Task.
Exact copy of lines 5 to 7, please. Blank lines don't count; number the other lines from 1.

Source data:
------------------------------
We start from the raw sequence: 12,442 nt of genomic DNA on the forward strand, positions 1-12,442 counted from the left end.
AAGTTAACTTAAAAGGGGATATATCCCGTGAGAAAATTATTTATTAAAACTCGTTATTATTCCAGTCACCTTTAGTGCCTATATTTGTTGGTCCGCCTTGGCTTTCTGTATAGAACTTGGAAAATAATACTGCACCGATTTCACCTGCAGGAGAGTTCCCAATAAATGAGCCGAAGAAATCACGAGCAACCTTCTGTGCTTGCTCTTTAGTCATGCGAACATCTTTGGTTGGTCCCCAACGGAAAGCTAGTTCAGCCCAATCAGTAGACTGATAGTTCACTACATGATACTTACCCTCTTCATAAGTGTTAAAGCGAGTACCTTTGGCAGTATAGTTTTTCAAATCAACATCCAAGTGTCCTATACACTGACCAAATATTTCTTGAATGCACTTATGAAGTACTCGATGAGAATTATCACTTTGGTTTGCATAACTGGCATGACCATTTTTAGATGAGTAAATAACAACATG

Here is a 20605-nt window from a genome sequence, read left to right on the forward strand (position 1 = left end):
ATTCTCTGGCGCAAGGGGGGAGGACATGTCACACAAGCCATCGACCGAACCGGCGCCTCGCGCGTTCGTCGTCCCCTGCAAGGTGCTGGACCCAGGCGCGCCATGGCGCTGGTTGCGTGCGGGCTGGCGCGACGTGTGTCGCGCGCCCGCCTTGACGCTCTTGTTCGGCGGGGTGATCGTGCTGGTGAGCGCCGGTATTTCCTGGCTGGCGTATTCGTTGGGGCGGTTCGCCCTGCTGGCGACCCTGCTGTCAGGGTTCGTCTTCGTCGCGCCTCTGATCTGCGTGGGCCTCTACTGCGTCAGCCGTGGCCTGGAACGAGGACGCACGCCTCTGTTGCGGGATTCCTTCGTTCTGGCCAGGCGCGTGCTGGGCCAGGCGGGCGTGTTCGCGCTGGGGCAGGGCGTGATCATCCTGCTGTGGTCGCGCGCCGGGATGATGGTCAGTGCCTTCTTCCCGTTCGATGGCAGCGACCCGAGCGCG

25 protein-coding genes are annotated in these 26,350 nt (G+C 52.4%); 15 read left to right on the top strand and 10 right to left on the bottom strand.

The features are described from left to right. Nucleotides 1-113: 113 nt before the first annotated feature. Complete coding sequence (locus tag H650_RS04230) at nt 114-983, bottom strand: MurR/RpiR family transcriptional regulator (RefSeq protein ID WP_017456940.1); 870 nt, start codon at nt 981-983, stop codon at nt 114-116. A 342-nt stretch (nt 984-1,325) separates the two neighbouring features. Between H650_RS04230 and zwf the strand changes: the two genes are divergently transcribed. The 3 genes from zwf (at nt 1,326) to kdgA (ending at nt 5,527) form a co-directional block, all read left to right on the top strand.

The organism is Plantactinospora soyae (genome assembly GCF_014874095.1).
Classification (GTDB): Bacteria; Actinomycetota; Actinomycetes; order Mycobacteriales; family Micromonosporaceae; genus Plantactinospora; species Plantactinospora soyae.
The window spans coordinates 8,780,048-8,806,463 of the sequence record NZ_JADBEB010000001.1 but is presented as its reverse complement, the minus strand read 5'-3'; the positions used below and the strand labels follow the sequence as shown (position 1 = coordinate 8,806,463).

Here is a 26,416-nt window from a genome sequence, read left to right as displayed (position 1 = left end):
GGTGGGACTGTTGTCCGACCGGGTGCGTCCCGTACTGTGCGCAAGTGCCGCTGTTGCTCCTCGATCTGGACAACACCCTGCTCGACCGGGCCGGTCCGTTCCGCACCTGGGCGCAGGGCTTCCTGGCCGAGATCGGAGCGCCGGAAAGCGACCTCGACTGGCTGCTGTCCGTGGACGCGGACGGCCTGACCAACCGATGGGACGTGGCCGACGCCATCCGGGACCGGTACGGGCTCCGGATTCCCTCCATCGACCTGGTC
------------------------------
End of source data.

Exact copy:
25 protein-coding genes are annotated in these 26,350 nt (G+C 52.4%); 15 read left to right on the top strand and 10 right to left on the bottom strand.

The features are described from left to right. Nucleotides 1-113: 113 nt before the first annotated feature. Complete coding sequence (locus tag H650_RS04230) at nt 114-983, bottom strand: MurR/RpiR family transcriptional regulator (RefSeq protein ID WP_017456940.1); 870 nt, start codon at nt 981-983, stop codon at nt 114-116. A 342-nt stretch (nt 984-1,325) separates the two neighbouring features. Between H650_RS04230 and zwf the strand changes: the two genes are divergently transcribed. The 3 genes from zwf (at nt 1,326) to kdgA (ending at nt 5,527) form a co-directional block, all read left to right on the top strand.

The organism is Plantactinospora soyae (genome assembly GCF_014874095.1).